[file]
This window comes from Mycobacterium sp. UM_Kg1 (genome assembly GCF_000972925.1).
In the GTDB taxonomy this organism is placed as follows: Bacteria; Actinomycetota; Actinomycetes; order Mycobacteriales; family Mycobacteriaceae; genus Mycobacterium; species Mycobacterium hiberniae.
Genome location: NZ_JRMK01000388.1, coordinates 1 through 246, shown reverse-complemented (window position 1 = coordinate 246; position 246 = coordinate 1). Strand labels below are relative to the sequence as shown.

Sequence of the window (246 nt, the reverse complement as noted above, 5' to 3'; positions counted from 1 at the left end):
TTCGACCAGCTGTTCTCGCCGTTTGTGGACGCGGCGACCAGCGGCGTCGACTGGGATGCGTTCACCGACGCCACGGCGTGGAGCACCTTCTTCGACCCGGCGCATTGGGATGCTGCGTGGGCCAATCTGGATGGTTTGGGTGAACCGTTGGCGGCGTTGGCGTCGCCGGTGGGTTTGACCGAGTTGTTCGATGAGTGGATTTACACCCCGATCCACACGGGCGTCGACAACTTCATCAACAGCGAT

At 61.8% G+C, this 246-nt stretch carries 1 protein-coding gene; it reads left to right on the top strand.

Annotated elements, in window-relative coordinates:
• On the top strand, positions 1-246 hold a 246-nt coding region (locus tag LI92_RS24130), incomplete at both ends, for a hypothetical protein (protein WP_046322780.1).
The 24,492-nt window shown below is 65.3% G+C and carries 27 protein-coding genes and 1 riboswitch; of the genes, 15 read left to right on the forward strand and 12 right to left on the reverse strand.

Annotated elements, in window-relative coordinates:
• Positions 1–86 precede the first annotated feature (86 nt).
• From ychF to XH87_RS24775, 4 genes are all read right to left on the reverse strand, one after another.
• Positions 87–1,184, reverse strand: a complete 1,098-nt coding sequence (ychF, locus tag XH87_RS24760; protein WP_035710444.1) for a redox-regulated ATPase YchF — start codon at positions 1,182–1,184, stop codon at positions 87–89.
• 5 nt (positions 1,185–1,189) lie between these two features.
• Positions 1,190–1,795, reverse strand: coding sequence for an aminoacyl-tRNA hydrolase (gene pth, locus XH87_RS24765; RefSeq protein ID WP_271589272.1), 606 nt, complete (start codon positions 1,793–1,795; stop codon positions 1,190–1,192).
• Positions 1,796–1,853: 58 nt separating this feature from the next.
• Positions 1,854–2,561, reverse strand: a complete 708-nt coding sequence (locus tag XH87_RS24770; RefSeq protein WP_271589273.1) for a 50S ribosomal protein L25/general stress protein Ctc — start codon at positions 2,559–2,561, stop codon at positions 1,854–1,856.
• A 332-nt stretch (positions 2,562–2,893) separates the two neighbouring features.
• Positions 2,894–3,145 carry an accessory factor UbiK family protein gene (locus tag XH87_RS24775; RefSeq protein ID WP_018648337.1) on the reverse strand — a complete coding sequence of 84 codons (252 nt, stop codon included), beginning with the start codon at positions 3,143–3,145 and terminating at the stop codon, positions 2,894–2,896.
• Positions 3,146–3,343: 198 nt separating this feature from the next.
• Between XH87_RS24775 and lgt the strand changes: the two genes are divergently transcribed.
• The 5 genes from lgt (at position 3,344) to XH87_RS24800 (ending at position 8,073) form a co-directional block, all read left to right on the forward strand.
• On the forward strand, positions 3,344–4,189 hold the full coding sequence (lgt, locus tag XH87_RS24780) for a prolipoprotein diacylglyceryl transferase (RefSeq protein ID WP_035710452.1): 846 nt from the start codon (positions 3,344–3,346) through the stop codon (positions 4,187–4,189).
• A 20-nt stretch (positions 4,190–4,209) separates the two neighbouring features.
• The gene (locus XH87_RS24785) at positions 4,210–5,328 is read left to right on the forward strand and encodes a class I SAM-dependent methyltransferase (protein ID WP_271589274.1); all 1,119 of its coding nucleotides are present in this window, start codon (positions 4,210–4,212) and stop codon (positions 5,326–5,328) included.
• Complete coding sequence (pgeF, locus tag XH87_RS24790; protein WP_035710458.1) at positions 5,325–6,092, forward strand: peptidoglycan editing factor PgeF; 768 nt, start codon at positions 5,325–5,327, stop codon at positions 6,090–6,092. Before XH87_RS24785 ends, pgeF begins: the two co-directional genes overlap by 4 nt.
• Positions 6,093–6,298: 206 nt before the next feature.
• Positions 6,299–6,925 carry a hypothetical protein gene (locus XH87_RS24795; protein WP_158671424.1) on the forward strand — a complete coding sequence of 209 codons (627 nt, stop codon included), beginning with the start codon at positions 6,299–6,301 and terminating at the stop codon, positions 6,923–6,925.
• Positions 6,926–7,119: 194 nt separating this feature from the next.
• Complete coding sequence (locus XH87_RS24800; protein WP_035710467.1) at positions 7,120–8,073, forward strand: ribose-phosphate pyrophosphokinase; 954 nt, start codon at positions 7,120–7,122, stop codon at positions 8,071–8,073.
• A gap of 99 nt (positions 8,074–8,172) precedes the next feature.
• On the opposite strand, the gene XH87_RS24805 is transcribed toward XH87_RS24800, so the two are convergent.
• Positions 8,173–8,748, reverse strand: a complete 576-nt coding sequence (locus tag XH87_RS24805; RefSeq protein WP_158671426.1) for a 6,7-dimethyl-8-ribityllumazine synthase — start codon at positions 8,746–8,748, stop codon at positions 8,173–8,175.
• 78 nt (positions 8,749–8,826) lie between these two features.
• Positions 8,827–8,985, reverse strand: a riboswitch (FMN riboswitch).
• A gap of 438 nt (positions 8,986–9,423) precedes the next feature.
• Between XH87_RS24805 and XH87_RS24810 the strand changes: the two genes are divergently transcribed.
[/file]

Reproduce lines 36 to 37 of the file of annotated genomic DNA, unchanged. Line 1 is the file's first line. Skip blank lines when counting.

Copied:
• A gap of 438 nt (positions 8,986–9,423) precedes the next feature.
• Between XH87_RS24805 and XH87_RS24810 the strand changes: the two genes are divergently transcribed.